- The Government, in the recent Budget, announced an ambitious plan to raise ₹1.05 trillion from disinvestment in the current fiscal.
What is the difference between strategic disinvestment/sale and disinvestment?
- Selling minority shares of Public Enterprises, to another entity be it public or private is disinvestment. In this the government retains ownership of the enterprise.
- Strategic disinvestment would imply the sale of a substantial portion of the Government shareholding of central public sector enterprises of up to 50%, or such higher percentage as the competent authority may determine, along with transfer of management control. Here, the government gives up the ownership of the entity as well.
Issue and solutions
- Problem comes when the government is selling the strategic PSUs (like Defence). Here govt cannot afford to lose the control of the PSUs. Hence, there is a need to build the capital structure in such a way that the ownership by the current owner —government — is maintained, with the opportunity to raise private capital without diluting voting rights.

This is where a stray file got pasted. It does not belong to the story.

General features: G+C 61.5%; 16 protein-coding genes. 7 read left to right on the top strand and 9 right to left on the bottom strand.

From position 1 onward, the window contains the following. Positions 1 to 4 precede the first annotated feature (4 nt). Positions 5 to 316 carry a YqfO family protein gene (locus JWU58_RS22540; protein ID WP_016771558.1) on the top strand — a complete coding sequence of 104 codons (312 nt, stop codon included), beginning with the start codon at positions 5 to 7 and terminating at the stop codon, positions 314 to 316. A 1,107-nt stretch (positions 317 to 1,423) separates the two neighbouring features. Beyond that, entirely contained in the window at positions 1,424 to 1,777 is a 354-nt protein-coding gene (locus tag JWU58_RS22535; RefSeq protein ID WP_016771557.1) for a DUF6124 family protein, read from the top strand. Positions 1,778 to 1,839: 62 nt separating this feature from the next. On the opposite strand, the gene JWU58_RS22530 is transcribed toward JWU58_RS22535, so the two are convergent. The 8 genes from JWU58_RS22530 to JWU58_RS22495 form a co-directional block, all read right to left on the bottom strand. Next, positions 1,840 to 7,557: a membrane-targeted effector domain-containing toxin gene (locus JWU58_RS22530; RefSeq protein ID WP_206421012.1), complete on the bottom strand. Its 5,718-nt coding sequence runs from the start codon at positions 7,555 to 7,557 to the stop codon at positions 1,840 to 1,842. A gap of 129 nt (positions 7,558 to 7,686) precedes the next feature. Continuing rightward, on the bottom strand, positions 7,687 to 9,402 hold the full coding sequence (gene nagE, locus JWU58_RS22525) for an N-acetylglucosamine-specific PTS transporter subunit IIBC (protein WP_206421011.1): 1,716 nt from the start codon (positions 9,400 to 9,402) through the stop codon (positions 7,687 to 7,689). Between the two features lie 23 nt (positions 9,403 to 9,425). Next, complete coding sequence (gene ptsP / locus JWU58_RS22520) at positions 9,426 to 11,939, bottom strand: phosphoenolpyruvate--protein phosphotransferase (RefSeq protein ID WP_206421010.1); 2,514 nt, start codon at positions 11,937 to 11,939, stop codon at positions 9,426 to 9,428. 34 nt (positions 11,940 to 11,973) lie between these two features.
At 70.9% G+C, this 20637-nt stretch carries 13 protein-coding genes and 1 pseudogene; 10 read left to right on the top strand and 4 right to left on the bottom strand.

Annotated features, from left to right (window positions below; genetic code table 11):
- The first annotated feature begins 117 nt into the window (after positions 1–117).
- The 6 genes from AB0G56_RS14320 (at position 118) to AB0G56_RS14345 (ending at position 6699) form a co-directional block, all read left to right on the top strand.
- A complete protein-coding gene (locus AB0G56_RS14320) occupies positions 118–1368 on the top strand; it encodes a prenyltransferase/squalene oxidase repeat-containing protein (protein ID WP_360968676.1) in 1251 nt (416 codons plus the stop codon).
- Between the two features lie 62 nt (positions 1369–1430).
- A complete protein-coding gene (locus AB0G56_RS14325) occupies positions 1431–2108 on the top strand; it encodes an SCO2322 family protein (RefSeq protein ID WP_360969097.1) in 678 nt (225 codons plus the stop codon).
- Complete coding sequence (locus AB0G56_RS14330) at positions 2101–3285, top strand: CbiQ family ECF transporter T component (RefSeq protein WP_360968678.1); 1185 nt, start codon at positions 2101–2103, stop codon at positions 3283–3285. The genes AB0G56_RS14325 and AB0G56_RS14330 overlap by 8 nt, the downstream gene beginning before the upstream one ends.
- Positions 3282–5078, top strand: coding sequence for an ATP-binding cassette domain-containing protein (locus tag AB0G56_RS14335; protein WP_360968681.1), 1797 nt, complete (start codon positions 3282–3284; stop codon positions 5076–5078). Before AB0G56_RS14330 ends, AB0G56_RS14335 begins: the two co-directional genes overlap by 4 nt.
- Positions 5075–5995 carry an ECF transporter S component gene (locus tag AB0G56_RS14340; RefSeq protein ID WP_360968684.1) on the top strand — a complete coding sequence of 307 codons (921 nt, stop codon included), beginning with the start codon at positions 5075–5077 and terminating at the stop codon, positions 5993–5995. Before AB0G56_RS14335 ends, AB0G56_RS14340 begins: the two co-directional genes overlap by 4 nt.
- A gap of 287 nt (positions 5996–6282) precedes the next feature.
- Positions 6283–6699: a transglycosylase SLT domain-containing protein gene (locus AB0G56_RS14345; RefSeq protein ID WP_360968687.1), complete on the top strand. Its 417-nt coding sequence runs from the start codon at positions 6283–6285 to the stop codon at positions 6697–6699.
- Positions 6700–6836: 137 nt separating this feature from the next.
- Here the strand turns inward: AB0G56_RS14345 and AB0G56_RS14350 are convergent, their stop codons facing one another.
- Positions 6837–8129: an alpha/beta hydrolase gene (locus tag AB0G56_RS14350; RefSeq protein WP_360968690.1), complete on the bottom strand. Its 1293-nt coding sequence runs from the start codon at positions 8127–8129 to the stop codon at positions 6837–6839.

What are the feasible options?
- As per Section 43(a)(ii) of the Companies Act, 2013, a company is permitted to have equity shares with differential voting rights as part of its share capital. The differential rights may be with respect to dividend, voting, etc.
Concept of ‘golden shares’:
- A golden share is a nominal share which is able to outvote all other shares in certain specified circumstances.
- For example, the Brazilian government holds a golden share in aircraft manufacturer Embraer, giving it the veto power over strategic decisions involving military programmes and any change in its controlling interest.
- For disinvestments in capital-starved defence PSUs, the government can have a golden share to protect national and strategic interests, while giving free space to run the organization and raise capital.